ARSON - Black's Law Dictionary

What is ARSON? Definition of ARSON in Black's Law Dictionary

At common law, the malicious burning of the house or outhouse of another. 4 Bla.Com. 220; Thacker v. Commonwealth, 219 Ky. 789, 294 S.W. 491, 492; State v. Berry, 188 La. 612, 177 So. 684, 686; Commonwealth v. Cooper, 264 Mass. 378, 162 N.E. 733, 734.

At common law burning buildings other than dwelling houses is not arson. Sawyer v. State, 100 Fla. 1603, 132 So. 188, 193. Part of building ignited sufficient to establish corpus delicti. State v. Caliendo, 4 A.2d 837, 840, 136 Me. 514.

At common law it must be the house of another. 1 Bish. Cr.Law, § 389; State v. Beckwith, Me., 198 A. 739, 742. But it is now an offense to burn one's own house under the statutes of New Hampshire, Arkansas, California, and other states. State v. Blumenthal, 136 Ark. 532, 203 S.W. 36, 37, L.R.A.1918E, 482.

Whether "house" or "dwelling house" be used in statute defining the crime may be of importance in determining whether occupancy is or is not an element. 1 Hale, P.C. 566, 567; Commonwealth v. Barney, 64 Mass. (10 Cush.) 478. Some states have expressly eliminated occupancy as an element, State v. Snover, 101 N.J.Law, 543, 126 A. 850 ; P.L. 1919, p. 257; while others have made it a distinction between degrees of the crime, People v. Abrams, 174 Cal. 172, 162 P. 395, 396.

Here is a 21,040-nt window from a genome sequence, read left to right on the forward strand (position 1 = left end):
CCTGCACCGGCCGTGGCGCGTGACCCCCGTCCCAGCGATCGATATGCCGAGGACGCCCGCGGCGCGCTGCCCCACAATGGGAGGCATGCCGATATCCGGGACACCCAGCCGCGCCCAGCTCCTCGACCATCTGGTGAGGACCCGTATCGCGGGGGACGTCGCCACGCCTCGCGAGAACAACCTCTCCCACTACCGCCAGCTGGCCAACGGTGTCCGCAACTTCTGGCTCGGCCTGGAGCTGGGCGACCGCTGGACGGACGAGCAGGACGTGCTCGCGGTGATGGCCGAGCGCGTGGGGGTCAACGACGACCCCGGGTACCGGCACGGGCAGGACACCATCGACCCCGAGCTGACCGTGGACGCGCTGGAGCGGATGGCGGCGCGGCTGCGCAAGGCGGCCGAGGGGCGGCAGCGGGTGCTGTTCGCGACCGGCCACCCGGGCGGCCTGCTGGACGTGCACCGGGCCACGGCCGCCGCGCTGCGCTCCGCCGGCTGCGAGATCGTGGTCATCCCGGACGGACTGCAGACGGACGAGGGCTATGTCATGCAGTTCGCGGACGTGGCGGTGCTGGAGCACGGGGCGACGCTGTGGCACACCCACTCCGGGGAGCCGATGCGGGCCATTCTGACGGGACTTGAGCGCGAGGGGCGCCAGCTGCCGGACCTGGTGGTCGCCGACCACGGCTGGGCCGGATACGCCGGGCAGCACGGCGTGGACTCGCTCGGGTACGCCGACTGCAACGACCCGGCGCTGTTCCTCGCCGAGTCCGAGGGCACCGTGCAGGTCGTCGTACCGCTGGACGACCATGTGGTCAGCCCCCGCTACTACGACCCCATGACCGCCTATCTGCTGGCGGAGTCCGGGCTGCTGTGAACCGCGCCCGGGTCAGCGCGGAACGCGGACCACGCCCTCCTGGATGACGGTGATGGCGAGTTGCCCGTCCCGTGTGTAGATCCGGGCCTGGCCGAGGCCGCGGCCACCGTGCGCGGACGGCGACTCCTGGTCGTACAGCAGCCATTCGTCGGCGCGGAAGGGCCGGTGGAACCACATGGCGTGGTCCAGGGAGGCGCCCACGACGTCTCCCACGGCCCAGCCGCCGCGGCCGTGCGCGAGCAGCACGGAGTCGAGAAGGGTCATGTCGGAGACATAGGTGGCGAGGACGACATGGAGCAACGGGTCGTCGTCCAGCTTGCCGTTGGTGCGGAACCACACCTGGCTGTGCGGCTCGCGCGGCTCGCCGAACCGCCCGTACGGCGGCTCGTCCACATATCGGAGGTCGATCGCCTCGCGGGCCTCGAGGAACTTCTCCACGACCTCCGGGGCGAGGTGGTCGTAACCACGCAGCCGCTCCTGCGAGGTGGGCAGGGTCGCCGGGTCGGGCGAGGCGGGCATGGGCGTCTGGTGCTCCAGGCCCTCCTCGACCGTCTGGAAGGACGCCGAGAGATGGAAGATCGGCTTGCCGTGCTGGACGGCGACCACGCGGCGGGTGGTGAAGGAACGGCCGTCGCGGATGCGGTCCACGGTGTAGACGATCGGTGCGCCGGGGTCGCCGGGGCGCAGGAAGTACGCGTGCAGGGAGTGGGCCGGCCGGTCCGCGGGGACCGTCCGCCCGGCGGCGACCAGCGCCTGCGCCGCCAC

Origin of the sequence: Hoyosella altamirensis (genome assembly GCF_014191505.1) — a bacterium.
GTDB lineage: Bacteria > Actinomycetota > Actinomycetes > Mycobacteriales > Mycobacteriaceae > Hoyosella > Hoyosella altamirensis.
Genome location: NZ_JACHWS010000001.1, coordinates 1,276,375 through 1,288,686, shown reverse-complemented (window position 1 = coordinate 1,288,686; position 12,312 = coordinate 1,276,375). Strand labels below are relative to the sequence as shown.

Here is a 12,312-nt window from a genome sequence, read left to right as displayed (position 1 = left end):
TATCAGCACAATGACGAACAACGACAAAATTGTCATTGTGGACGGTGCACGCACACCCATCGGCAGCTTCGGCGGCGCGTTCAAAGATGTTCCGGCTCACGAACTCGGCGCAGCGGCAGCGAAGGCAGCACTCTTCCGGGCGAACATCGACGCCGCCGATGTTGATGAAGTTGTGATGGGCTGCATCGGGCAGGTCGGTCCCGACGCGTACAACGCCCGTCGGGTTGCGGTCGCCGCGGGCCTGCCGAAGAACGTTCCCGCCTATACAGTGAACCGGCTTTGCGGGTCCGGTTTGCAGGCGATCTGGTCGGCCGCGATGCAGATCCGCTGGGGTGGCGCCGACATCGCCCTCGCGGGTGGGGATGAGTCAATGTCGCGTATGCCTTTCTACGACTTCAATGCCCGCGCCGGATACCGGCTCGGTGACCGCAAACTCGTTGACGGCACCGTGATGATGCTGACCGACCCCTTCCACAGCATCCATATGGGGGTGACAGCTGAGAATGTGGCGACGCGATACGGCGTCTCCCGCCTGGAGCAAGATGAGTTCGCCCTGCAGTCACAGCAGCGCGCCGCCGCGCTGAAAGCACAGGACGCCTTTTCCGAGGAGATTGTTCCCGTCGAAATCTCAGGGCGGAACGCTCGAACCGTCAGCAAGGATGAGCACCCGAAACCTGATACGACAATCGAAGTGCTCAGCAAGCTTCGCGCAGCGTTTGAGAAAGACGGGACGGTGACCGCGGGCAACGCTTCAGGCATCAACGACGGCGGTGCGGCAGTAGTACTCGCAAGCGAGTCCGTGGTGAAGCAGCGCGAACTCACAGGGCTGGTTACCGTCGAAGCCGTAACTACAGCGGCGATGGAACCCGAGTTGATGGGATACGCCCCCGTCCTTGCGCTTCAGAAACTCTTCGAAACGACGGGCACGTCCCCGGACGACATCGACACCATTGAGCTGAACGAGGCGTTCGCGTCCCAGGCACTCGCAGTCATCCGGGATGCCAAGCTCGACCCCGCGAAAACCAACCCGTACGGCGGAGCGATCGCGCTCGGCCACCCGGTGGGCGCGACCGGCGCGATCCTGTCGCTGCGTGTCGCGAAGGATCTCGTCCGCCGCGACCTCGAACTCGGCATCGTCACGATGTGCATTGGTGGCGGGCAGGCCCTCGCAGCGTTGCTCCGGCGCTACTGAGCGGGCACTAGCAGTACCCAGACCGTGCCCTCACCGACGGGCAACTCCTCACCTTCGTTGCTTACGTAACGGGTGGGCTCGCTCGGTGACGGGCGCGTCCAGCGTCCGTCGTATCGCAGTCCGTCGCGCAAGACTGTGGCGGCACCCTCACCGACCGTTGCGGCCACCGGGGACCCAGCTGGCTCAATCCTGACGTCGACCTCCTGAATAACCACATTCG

In several states, this crime is divided into arson in the first, second, and third degrees, the first degree including the burning of an inhabited dwelling-house in the nighttime; the second degree, the burning (at night) of a building other than a dwelling-house, but so situated with reference to a dwelling-house as to endanger it; the third degree, the burning of any building or structure not the subject of arson in the first or second degree, or the burning of property, his own or another's with intent to defraud or prejudice an insurer thereof. State v. Jessup, 42 Kan. 422, 22 P. 627.


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